“Oh come on, sex addiction isn’t real. It’s just an excuse to get laid a lot.”
“He’s a sex addict? It probably isn’t safe to be around him one-on-one.”
“Sex addiction? What are you complaining about? If I could have any ‘disorder’ I’d choose one that allowed me to have sex all the time! Get over it.”
These are the kinds of ignorant and insensitive comments that those suffering from sex addiction are typically faced with. To the outsider, claiming an addiction to something as intimately cherished and seemingly innocuous as sex is quite ludicrous. But for the afflicted, sexual encounters are no longer about intimacy – no, not at all. The sexual experience is no longer about passion, closeness, or expressions of affection. Addicts utilize sexual activity to avoid uncomfortable feelings, seek pleasure or control, or cope with outside stressors such as interpersonal issues or difficulties in the workplace. While the ways in which sex addiction manifests range greatly, it is consistently true that those suffering at the hands of this specific addictive disorder face grave emotional devastation and unrelenting psychological torment. The predominant symptoms of sex addiction include a loss of control over sexual urges and compulsions, failed attempts to control sexual behavior, and an accumulation of negative consequences – often interpersonal, emotional, legal, and financial.
Sex Addiction Linked to Past Trauma and Abuse
Research shows that sex addicts often come from abusive households, and experienced significant trauma (sexual, physical, or emotional) early on in life. One study found that roughly 82 percent of all diagnosed sex addicts reported being sexually abused in childhood or early adolescence. Additional studies have proven a clear link between early abuse and neglect and the eventual development of sex addiction – many sex addicts report their families of origin as uncaring, distant, and harshly rigid. Within these families, substance abuse is exceedingly common. 80 percent of all sex addicts report significant substance abuse or addiction within their families of origin. Many sex addicts simultaneously suffer from post-traumatic stress disorder due to such significant familial dysfunction.
Sexual Abuse – A Generational Pattern
Victims of such abuse will often repeat abusive patterns, acting on a subconscious desire to regain control. Over-sexualized children will grow up with muddled sexual boundaries, and may not even recognize that the behaviors they are exhibiting are unhealthy or detrimental to themselves and others. It is also believed that this lack of love and affection throughout childhood leads to an increased desire for positive attention later on. Many sex addicts confuse sex for love, and continuously engage in risky sexual behaviors in search of the fulfilling, nurturing, and loving relationships that eluded them early on. Afflicted individuals will often internalize a great amount of shame, considering they are aware of how inappropriate and damaging their actions truly are. This crippling shame prevents many an addict from seeking adequate professional help, and works to further exacerbate the issue. In order for long-term recovery to be maintained, this deep-seated shame must be brought to light and worked through.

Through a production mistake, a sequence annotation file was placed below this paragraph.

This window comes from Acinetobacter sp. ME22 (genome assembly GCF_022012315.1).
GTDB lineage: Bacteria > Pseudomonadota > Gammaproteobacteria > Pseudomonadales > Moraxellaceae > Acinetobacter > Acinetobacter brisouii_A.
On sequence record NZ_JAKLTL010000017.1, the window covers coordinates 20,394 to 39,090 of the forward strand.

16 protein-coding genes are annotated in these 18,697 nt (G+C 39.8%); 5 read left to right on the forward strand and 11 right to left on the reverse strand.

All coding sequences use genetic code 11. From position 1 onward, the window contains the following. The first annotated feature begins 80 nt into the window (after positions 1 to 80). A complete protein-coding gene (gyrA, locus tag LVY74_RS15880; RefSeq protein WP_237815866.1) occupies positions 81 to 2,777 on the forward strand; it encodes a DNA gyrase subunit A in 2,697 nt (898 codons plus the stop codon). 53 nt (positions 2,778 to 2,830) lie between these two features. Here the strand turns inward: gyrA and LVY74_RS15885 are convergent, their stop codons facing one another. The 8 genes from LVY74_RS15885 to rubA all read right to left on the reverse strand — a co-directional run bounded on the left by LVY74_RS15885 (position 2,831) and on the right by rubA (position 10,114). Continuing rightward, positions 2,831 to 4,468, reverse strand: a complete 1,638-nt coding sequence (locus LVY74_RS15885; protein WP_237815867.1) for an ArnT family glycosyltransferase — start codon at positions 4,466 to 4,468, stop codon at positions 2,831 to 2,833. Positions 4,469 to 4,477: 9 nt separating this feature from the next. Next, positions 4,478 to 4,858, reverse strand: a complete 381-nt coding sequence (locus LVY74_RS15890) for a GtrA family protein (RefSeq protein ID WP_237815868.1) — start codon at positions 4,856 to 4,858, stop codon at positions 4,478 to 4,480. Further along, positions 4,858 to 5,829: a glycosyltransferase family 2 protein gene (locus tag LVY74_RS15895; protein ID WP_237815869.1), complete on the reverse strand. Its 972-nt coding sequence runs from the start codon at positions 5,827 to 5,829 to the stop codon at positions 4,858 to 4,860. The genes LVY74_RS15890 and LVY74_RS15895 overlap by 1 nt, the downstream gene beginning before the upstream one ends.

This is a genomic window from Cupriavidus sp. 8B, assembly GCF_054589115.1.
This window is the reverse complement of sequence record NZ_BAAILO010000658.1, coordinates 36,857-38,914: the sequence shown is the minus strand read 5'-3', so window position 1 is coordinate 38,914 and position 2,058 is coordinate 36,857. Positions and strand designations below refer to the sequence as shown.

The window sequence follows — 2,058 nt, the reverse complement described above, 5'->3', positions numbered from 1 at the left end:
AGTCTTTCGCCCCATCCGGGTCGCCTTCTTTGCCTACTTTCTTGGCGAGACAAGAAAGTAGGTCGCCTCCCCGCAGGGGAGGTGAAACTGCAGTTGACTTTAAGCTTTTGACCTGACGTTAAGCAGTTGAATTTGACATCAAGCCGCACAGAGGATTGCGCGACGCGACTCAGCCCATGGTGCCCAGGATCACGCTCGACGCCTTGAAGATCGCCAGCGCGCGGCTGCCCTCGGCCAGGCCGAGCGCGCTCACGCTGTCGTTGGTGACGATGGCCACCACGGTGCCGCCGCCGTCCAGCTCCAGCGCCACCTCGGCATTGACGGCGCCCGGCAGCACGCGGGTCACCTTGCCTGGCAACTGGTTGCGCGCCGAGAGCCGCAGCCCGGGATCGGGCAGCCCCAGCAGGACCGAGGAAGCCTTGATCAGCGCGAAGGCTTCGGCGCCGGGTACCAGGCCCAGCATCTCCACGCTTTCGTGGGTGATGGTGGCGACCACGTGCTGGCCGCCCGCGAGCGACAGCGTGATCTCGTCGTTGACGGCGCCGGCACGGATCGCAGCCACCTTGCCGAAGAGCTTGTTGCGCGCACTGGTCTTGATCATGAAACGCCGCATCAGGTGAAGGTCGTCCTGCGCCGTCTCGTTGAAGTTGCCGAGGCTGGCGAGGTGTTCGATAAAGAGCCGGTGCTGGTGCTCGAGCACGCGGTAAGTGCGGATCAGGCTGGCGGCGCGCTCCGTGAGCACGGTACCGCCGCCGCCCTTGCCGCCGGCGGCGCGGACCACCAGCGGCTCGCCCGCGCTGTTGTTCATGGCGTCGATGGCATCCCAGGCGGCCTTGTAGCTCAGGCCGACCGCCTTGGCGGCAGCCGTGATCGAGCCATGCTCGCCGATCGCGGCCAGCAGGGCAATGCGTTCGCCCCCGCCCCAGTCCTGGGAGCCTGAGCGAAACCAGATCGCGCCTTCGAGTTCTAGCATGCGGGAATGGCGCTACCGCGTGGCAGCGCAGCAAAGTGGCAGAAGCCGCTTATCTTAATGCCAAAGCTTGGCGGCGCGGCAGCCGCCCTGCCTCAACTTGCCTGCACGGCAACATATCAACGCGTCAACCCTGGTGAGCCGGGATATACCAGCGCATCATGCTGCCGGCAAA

Sex Addiction – A Complex Disorder
It is important to understand that sex addiction does not merely refer to someone who engages in sex with multiple partners, or someone who has sex with the same partner to an excessive and unhealthy degree. The most common misconception about sex addiction is that the disorder simply entails having a lot of sex a lot of the time. In reality, sex addiction can range from compulsive masturbation and utilizing online sex chatrooms to frequenting strip clubs and compulsively hiring prostitutes. Sex addiction comes in all shapes and sizes, though the consequences are typically similar – and always immensely devastating.
Recovery Is Possible
Because sex addiction so frequently stems – at least in part – from significant childhood trauma and abuse, it is crucial that psychotherapeutic treatment is sought. Additionally, because substance dependency often coincides with sex addiction, any individual suffering from both conditions simultaneously will greatly benefit from a dual diagnosis treatment program. We at Next Chapter focus on all repercussions of early trauma, treating sex addiction, substance dependency, and all other potentially related psychological disorders. We employ proven therapeutic practices to help our clients identify healthy and efficient ways in which to identify and cope with uncomfortable emotions, eventually reversing detrimental behavioral patterns. We address shame and sexual boundaries, helping clients form healthy relationships with themselves thus allowing them to develop healthy relationships with others.
If you believe that you may be struggling with a sex-related addictive disorder, there is help available. We have extensive experience working closely alongside men who struggle with sex addiction, substance abuse, and many underlying issues relating to childhood trauma and early abuse. For more information on our comprehensive program of recovery, please feel free to contact us at 1-844-822-7524 today.